Jeremy enjoys dueling in between working as a chemical analyst and campus building manager.
Discarding Cards in Yu-Gi-Oh
To win a Yu-Gi-Oh duel, you need access to your cards, and the amount of plays you can make is largely determined by your hand size. Thus, anything that cuts cards from your opponent's hand decreases their ability to counter your moves and helps you achieve victory.
Many decks focus on destroying their opponent's field, which is an important part of the game, but dwindling their hand with forced discards can be just as beneficial, especially against pesky hand-trap monsters. Sure, some cards have effects that activate from your graveyard (which is where discarded cards are sent), but many don't, and even those that do often only activate their secondary abilities once lost, meaning it's still beneficial to remove them from your adversary's hand.
Forced discards are surprisingly rare and tend to be trap cards due to their opponent-dampening abilities, but with dozens of dastardly discards available, which ones are worth your time? These are the 10 best discarding cards in Yu-Gi-Oh!
10. Royal Tribute
A card that's currently limited, allowing only copy in your deck, Royal Tribute operates only with the Gravekeeper's monster archetype, since it depends on their field spell Necrovalley, restricting its versatility to a single series. However, when activated (while you control Necrovalley), both players must reveal their hands and discard all monster cards.
This can make for an absolutely brutal turn-1 combo if you're lucky enough to draw both Necrovalley and Royal Tribute in your opening hand (or use cards like Pot of Duality and Desires to search them out). First, cast Necrovalley, summon as many monsters as you can to minimize your own discard losses, then play Royal Tribute to drastically weaken your opponent before they've even had a chance to play!
9. Confiscation/Delinquent Duo
These are the best forced-discard spells around, so why only rank them at nine? Well, they've long been forbidden, and they're not coming off the ban list anytime soon. Confiscation pays 1000 life points, lets you look at your opponent's hand, and discards a card of your choice. This lets you discard without having to wait for the specific activation window of a trap, lets you peek at your opponent's hand to predict their future plays, and eliminates a card of your choice.
Delinquent Duo also spends 1000 life points, then your opponent discards a random card plus a card of their choice (if they still have another). Forfeiting 1000 life points is negligible compared to an easy two-card loss, and since your opponent only gets to choose one of them, the random discard can really mess up their plans.
Like most discard traps, Fuh-Rin-Ka-Zan has a specific activation window. This one's pretty tough to meet; it demands that at least one water, fire, earth, and wind-attributed monster exist on the field. Luckily, this includes your opponent's field, and monsters with multiple attributes like Elemental Mistress Doriado can also help. To compensate for its challenging criteria, Fuh-Rin-Ka-Zan lets you activate one of four powerful abilities:
- Destroy all monsters on your opponent's side of the field
- Destroy all spells/traps on your opponent's side of the field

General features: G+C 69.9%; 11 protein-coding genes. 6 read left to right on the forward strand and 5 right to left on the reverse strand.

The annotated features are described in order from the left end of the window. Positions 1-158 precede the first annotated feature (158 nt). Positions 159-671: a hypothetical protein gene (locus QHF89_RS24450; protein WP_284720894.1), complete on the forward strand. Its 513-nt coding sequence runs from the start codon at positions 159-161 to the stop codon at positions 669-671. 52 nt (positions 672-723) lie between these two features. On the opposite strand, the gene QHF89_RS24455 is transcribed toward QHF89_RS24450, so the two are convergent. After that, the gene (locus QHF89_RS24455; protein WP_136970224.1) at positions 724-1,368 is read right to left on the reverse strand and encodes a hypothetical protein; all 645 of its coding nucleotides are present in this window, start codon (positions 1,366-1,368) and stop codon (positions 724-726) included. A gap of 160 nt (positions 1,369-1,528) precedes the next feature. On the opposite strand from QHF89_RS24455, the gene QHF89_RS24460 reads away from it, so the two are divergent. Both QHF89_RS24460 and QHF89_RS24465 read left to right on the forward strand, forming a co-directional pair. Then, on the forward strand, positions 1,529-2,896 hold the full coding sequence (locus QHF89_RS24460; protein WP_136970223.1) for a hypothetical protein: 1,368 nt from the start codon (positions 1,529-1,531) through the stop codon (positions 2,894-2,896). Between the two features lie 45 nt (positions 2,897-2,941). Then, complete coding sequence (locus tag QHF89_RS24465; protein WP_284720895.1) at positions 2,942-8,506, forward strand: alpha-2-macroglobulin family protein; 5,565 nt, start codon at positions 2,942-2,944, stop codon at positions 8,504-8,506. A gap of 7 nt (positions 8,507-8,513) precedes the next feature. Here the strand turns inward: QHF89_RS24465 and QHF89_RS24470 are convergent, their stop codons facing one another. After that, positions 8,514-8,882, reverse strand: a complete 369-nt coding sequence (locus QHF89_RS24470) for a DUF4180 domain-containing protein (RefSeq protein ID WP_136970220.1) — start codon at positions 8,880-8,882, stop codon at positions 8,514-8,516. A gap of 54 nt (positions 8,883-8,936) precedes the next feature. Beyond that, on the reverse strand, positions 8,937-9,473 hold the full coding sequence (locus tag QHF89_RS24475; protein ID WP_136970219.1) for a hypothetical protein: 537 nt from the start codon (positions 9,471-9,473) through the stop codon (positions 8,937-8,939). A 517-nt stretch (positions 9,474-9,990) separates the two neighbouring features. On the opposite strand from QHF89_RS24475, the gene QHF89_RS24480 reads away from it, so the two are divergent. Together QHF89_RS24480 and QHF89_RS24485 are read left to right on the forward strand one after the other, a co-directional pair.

- Randomly discard two cards from your opponent's hand
- Draw two cards
These are all impressive effects that mimic banned and limited spells. You're picking from either a Raigeki, Harpie's Feather Duster, Pot of Greed, or an improved Delinquent Duo that doesn't spend your life points and makes both discarded cards randomized, preventing your opponent from choosing what they lose.
Finally, note that while light and dark monsters don't help you activate this potent trap, they also don't prevent it as long as the other attributes are present, so don't feel forced to completely exclude them from your deck list.
7. Drop Off
Except for the very first turn of the first player, every player draws a single card at the start of their turn, consistently reinforcing your hand with a new unit. Many cards that skip your opponent's upcoming draw step, like the spirit monster Yata-Garasu, have long been banned because they leave no room for potentially fighting back with new cards.
Luckily, the unrestricted Drop Off acts as a good substitute. Rather than skipping your opponent's draw step, it simply forces them to discard the card they just drew. Like all discard effects, this potentially lets your opponent activate graveyard abilities, meaning it's not quite as effective as passing over the draw step entirely, but it's still an underestimated method of keeping your opponent's hand and field state in limbo for multiple turns.
6. Phantasm Spiral Wave
As an equip spell, you attach Phantasm Spiral Wave to a monster of your choice, and its text states it must be bestowed to a normal monster. Once per turn, that monster can't be destroyed by battle. and at the end of either player's battle phase, if it battled, you can special summon Phantasm Spiral Dragon (thumbnailed above) from your hand, deck, or graveyard, then equip it with Spiral Wave.
After that, if your opponent has any cards in their hand, they discard one of their choice. While it's unfortunate that they get to pick, Spiral Wave simply offers too many benefits to ignore. Once per turn battle immunity, the special summoning of a powerful wyrm monster, and forced discards all packed inside one awesome magic.
5. F.A. Off-Road Grand Prix
A field spell designed for the F.A. archetype, Off-Road Grand Prix increases the levels of your F.A. monsters by two during your main phase, useful for summoning higher-rank xyz monster using easy-to-summon minions. Plus, if Grand Prix is destroyed by a card effect (even your own), you can add any F.A. card from your deck to your hand, except another copy of Grand Prix.